The Joker is the one who teaches him this lesson. No longer the giggling crook of previous incarnations, Ledger’s Joker is as insane as he is genius. Like a young Hannibal Lecter with Asperger’s he robs and kills not for profit or power, nor really for fun, but because there is sport in it; because someone else must lose for him to succeed, and even if he fails he might just bring the opponent down with him. Although as cold, calculating and unpredictable as Anton Chigurh from No Country for Old Men (not the last reference I will be making to that film in this review), it is not that which makes him terrifying, but rather the realisation that because Batman cannot kill him he simply cannot be stopped from killing.

Stepping back from the camp and outlandish interpretations of the Joker in the past, Ledger spends the first half of the film relaxing us into the role, making us comfortable with how incredibly unsettled he makes us. As his schemes become wilder so does his performance, he begins to laugh his horrible laugh more. Jack Nicholson’s Joker created panic through poisoning the masses. Ledger’s Joker creates panic by declaring that a single innocent civilian must be killed to save hundreds, making everyone a violent vigilante. His sadism is almost cartoonish in its villainy, if it weren’t so utterly gruesome in its body count.

Between Batman and the Joker is Harvey Dent (the regularly excellent Aaron Eckhart), the District Attorney and boyfriend to Wayne’s ex, Rachel Dawes (Maggie Gyllenhaal acceptably replaces Katie Holmes’s acceptable performance in Begins). Dent is idealistic like Wayne, but works within the system. His rise, rise and crashing fall is actually the main focus of the film, as by trying to be more of a hero like Batman he ultimately becomes a monster like the Joker, highlighting the difference between the two “freaks” in his huge character arc.

While Ledger’s name has been repeatedly (and prematurely) touted for Oscar glory, and he is admittedly excellent, Eckhart really is the soul of this film, though understandably not the main attraction. His performance is simply excellent, and often difficult to watch knowing where it will lead to. For the second time this year a man has decided life or death with the flip of a coin (Chigurh in No Country being the first, of course) and the tension it creates is not traditional summer blockbuster stuff. As opposed to the raving lunatic Tommy Lee Jones portrayed in Batman Forever (1995), where he appeared to be channelling Cesar Romero as the Joker, this Two-Face is a ghastly spectre of vengeance and chaos – the effects used to create his scarring are indescribably unpleasant, though brilliant.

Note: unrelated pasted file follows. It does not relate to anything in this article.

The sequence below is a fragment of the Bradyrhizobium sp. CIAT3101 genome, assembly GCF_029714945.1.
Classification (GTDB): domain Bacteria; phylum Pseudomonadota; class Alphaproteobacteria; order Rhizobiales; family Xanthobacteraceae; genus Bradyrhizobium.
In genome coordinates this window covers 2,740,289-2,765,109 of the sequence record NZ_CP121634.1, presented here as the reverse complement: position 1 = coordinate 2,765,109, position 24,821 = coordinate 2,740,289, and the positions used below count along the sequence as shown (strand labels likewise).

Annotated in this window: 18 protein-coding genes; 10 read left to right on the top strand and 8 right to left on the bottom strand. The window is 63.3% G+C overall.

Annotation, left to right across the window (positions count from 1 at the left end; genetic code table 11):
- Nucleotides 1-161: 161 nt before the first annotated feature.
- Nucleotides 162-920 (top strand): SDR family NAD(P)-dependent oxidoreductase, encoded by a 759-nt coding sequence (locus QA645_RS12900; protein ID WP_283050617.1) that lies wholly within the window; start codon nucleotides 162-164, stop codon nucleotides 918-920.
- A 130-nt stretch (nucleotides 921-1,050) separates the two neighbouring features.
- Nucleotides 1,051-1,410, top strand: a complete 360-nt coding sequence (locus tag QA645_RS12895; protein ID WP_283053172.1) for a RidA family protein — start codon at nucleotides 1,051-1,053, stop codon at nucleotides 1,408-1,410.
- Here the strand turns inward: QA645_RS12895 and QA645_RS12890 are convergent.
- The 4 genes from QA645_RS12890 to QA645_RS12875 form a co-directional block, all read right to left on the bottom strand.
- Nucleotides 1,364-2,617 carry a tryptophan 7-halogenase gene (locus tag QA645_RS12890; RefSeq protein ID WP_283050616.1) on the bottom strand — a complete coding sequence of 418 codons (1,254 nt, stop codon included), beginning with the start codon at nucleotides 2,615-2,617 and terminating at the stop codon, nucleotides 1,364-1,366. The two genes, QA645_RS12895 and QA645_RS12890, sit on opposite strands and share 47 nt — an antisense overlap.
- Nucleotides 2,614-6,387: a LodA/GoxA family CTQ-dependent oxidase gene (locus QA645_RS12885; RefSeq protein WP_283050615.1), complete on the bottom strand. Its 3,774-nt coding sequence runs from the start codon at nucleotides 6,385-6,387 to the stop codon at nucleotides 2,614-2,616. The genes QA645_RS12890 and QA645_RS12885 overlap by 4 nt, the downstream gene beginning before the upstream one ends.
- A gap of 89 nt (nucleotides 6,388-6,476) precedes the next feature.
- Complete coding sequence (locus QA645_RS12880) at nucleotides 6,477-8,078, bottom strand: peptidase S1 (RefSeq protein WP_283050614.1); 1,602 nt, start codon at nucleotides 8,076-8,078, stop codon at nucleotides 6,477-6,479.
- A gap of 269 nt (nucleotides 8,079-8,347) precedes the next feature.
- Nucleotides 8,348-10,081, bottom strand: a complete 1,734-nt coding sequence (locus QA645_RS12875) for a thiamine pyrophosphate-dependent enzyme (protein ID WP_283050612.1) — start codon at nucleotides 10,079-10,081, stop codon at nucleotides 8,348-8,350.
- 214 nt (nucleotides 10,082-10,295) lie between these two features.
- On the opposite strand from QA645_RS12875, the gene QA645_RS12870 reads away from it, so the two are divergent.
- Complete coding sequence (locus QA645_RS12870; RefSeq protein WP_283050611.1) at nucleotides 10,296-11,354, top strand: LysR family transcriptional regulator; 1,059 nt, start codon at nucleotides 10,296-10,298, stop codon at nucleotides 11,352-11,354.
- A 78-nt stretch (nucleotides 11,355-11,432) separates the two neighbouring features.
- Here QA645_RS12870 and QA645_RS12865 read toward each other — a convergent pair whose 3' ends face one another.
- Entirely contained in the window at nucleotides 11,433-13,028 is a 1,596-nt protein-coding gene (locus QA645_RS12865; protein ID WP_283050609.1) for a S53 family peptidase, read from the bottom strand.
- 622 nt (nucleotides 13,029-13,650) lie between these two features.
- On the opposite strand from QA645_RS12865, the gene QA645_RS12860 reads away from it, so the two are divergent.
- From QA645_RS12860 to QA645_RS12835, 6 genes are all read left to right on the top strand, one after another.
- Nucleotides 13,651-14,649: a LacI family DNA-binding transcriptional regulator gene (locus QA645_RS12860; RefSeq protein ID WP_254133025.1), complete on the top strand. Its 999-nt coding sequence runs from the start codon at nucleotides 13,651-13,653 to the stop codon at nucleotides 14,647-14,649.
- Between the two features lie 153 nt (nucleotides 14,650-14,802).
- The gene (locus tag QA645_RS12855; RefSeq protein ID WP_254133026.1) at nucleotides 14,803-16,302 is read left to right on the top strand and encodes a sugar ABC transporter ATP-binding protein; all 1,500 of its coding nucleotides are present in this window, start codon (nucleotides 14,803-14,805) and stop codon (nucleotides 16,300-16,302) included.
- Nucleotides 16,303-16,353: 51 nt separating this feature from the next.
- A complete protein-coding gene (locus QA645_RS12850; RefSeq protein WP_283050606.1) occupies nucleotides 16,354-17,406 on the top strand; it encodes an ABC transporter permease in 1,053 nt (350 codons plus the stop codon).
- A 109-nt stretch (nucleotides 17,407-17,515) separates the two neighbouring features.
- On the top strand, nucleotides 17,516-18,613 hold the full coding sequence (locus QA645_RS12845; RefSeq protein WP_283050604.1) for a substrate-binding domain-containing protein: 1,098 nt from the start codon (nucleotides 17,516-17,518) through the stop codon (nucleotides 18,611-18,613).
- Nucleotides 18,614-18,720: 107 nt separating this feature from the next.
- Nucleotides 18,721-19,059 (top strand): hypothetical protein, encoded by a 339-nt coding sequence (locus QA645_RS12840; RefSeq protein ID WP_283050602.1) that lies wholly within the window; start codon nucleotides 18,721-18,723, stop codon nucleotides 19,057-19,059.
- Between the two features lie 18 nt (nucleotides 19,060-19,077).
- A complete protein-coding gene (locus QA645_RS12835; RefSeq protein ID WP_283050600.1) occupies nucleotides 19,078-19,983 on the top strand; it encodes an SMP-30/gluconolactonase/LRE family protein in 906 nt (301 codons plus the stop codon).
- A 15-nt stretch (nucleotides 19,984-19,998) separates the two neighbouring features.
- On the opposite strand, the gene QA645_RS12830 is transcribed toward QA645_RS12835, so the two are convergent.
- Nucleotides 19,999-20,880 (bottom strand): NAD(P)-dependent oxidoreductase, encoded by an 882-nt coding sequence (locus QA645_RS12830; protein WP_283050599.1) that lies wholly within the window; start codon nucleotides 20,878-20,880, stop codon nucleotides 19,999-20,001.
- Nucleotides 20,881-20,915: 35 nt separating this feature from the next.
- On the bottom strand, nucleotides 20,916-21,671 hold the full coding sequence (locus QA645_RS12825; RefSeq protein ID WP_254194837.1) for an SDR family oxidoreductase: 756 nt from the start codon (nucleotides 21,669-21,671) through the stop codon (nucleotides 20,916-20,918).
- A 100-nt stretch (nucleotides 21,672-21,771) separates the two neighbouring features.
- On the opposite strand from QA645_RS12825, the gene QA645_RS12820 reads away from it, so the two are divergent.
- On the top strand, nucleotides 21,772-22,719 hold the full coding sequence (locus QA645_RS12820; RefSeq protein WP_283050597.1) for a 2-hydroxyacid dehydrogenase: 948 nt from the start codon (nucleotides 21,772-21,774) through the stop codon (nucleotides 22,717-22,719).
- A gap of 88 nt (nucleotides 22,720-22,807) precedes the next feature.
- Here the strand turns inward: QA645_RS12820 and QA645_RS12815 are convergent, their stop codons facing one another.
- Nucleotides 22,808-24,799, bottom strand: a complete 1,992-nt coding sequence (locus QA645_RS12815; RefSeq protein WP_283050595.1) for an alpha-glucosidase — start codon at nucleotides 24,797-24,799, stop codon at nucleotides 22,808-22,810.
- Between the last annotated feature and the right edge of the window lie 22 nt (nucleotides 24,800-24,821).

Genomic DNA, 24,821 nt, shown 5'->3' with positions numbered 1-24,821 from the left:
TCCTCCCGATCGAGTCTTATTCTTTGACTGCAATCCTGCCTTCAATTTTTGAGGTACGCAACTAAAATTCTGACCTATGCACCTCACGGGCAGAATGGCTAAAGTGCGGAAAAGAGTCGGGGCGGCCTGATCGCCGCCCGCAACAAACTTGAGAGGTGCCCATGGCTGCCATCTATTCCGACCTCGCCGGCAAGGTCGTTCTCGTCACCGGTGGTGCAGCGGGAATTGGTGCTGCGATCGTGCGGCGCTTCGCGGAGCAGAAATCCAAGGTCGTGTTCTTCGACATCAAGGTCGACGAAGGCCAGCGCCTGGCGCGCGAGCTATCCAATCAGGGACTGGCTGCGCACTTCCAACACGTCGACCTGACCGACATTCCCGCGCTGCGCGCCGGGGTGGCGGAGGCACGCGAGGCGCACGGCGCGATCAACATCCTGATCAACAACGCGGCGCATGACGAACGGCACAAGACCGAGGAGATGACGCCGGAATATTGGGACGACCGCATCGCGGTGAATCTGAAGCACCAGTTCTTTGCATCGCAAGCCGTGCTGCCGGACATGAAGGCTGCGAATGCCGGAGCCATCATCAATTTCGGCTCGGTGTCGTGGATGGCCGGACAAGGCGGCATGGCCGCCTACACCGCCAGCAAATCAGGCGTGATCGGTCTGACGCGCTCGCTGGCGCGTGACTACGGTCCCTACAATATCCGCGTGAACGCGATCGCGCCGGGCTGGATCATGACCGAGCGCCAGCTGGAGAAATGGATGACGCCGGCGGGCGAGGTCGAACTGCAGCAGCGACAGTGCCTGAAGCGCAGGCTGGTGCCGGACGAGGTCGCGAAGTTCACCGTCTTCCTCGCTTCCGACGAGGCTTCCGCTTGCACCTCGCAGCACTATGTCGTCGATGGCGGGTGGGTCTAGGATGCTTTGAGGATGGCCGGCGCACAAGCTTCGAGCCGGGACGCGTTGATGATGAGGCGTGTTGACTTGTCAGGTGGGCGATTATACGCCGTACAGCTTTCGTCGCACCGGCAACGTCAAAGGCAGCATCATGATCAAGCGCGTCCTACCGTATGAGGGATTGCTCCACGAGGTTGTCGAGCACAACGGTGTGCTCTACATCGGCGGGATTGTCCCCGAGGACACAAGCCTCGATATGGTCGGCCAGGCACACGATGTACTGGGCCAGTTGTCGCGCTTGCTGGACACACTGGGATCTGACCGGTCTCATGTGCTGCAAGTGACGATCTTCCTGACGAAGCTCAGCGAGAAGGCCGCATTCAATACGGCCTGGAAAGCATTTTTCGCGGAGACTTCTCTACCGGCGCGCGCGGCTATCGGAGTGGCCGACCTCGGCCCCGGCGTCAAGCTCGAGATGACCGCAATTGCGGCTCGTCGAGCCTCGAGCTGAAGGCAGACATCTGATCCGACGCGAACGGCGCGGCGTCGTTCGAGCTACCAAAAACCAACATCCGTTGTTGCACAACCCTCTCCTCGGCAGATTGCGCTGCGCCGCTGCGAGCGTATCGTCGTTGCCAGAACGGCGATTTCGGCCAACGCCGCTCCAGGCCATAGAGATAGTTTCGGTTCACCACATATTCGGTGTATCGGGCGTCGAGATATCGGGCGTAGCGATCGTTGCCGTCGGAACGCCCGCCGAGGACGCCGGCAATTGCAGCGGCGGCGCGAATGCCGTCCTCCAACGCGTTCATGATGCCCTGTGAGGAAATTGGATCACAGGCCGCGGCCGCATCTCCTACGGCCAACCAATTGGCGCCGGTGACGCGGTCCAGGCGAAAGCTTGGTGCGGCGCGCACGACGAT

Of the returning cast members all are notable improvements on already great performances, though much of this has to do with the tightness of the script. Gary Oldman is far more comfortable in the Jim Gordon role, while Michael Caine continues to excel in a role that sometimes feels as if it might have been created for him. Morgan Freeman, little more than a likeable black Q in Begins, here has enough screen time to develop the limited character of Lucius Fox into something much more than a few one-liners.

So unlike such comic tripe such as last month’s The Incredible Hulk, story and character are the main foci here. But what about the explosions and punches that many come to see this sort of film (or rather the sort of film that this is being advertised as) for? There are some superb set pieces; a scene-setting bank heist, a Mission Impossible-style infiltration, an explosive road battle and a climactic sonar-vision brawl (you think I made that up, but I didn’t). Batman equips a new suit that unfortunately appears indistinguishable from the previous one (err, it’s also black), but his new gadget of choice is the fantastic Batpod (the lovechild of a ménage à trois between a tank, a motorcycle and a massage table), which makes a jaw-droppingly awesome first appearance.

The film has decidedly less humour in it than the first film, not including the not-sure-if-you-should-be-laughing-or-squirming contributions of the Joker. The romantic subplot is inoffensive. What this film really has going for it is just how smartly it has been developed. The Nolan brothers’ script is loaded with Memento-ish detail. What would be a minor subplot in other superhero movies – a Wayne employee stumbles upon his dual life – becomes, like a beer mat in a dead man’s jacket, a pivotal cog in the story’s development. Every iota of information is relevant and connected. There is no apologising here for the story originating in an “inferior medium” – this is complex, intelligent and stylish storytelling, as mature and dark as its title implies.

Certainly it does run a touch long (the major action sequence seen in trailers ends with an hour to spare), though one would be hard pressed to find what to cut without raising the Spiderman 3 “who needs another villain” argument. The score by James Newton Howard and Hans Zimmer is still lacking as it was in the first one, always building to a crescendo it never quite reaches. Bale’s Batman voice does become grating, and Cillian Murphy’s appearance as Jonathan Crane/Scarecrow is pointlessly brief. But beyond those there can be few complaints that aren’t simply a matter of taste, bar perhaps the potential for young viewers to be upset or disturbed by what is really quite heavy entertainment.

The hugely affecting ending will no doubt have audiences and studio execs begging for a second sequel, making ever-more tragic the loss of Ledger, but we should hope that they are not disappointed. The Dark Knight (alternative title: No Country for Bat Men ?) is the best and most memorable film to be released this summer thus far. Do not miss it.

5/5